This MK4 Toyota Supra Hot Rod Drift Car Doesn't Care for Sacred Cows
If the Toyota Supra is a modern classic, it's time we start really treating it like one.
In case you missed the brightly-colored, splash-graphic memo, cars from the not-so-distant 1990s are now being treated (and priced) like the collectible classics they've become. That's why it's such a brilliant shock to see a scared cow like the MK4 Toyota Supra slaughtered on the altar of drift and turned into a modern rat rod. But just like the vintage one-offs that inspired Talespin, as former Formula Drift world champion Fredric Aasbø has christened his creation, this project isn't here for your feelings. It's here to party.
Aasbø pulled the covers off Talespin at the Oslo Motor Show this weekend, and honestly it's a refreshing change to see a mid-Nineties Supra that hasn't been preserved in a bubble for 20 years or converted into a 1,000-horsepower drag car. In fact, the build started out with a "sorry-looking donor Supra" that gave its front end panels up in service of another project, leaving the cabin and rear to serve as the base for Aasbø's vision.
Starting from the front—how can you not?—the car is still powered by the stock 2JZ-GE inline-six engine, though Aasbø writes on Instagram that he's got several working ideas for a different powertrain. The 2JZ-GE isn't as legendary as its turbocharged sibling, making 220 naturally-aspirated horsepower and 210 pound-feet of torque, but we have to imagine those numbers are a bit higher after all the other work that's been done.
The engine reportedly still rests on the factory subframe, with a second one grafted to the front in order to extend the wheelbase for that perfect hot rod look. That can't-miss-it front end also rocks an open-wheel Formula SAE suspension setup courtesy of RS-R and a custom grille sourced from a Toyota FJ Land Cruiser.
The contrast between the exposed mechanicals up front and the mostly-untouched Supra body out back is truly striking, especially with those gigantic Nascar Cup slicks poking out of the rear fenders. The Talespin name (and livery) comes from a popular Disney cartoon in the early 1990s featuring Baloo from The Jungle Book as a cargo pilot, but it's also a nod to Aasbø's chosen profession—and the fact that this particular rat rod was designed to be driven, or even looped a few times.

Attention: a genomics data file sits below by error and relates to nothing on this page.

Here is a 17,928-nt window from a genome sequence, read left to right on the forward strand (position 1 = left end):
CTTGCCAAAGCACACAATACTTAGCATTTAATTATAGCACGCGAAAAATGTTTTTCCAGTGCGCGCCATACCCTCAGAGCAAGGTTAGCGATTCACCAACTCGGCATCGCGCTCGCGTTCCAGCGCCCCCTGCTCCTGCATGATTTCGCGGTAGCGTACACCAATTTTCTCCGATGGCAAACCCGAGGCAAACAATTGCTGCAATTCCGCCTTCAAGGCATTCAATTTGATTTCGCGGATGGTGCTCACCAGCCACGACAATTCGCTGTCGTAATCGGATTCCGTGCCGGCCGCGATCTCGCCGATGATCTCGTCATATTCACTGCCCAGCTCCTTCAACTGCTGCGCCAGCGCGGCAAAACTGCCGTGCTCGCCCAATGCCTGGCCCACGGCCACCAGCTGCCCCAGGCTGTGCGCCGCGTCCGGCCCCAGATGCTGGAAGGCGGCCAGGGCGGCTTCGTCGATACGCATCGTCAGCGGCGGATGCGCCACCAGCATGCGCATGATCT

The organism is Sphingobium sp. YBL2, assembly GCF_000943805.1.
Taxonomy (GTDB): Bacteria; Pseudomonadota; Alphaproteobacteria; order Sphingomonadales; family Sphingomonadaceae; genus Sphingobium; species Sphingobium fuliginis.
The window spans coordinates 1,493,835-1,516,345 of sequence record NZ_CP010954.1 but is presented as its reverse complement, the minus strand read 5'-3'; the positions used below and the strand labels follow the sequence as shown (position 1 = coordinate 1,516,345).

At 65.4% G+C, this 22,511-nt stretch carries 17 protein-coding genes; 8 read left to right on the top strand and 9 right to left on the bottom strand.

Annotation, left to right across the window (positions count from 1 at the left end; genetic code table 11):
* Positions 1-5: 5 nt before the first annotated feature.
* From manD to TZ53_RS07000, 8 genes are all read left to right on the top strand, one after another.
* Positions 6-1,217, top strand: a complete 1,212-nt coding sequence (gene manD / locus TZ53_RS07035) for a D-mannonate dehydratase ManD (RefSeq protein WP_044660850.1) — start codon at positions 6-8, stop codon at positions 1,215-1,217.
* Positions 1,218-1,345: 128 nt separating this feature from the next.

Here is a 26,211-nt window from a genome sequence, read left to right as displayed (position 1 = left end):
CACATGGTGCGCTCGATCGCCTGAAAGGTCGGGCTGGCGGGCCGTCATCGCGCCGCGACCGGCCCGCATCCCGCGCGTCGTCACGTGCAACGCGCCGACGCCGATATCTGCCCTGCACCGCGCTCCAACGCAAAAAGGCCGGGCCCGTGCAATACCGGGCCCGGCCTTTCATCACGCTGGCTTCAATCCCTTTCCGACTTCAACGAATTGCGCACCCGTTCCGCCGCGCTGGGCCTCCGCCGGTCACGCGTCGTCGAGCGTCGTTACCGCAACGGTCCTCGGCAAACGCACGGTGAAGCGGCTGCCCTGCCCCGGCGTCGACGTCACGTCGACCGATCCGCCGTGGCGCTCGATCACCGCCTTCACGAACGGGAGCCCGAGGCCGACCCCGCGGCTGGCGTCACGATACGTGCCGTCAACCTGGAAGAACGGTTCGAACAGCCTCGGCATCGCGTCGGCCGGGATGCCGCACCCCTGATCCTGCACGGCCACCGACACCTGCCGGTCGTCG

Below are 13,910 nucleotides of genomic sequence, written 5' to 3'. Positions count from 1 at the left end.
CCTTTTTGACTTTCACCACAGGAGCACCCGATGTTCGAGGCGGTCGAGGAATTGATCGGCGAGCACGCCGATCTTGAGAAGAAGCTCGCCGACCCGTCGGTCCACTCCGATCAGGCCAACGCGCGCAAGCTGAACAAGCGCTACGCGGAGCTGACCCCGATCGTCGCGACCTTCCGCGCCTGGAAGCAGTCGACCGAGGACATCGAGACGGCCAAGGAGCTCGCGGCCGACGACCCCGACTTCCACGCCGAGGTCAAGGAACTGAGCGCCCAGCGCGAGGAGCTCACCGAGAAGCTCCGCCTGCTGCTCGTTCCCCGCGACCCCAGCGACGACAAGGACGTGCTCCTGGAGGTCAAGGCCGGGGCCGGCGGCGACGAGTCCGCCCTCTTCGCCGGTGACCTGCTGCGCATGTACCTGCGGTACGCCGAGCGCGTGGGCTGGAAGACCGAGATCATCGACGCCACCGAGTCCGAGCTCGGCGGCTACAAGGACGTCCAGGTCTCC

(Just a note about the term "rat rod" here: the phrase traditionally applies to hot rod builds that are purposefully, well, ratty. We're using it here because even though Talespin is nice and shiny for its auto show debut, it remains a car that was made to send up the self-serious vibe that more precious custom Supras can give off these days. It was also made to be driven.)
"Many of you have asked what the purpose of 'Talespin' is. It’s quite simple: Cruise around and eat ice cream—and perhaps throw a donut or two!" he wrote on Instagram.
Assuming nothing was lost in translation there, Aasbø's point is that Talespin exists because it can. Taste is subjective, and there are probably plenty of people looking at this and mourning the destruction of a perfectly-good Supra. Even in a "sorry" state with the base engine, these cars are wildly collectible today. There's no turning the clock back on this build. But it's also incredibly fitting considering the spirit of the original rat rods.
And more specifically, Aasbø said his special Supra represents a dream build he's held onto for a decade. Whether or not you're on board with the style, that's an eminently-relatable headspace for a lot of enthusiasts.
"This vehicle is the result of a dream that was born on a late night more than ten years ago," he proclaimed. "It’s been a source of inspiration in tough times, knowing that some of my best friends and I would one day build something this rough and FUN."
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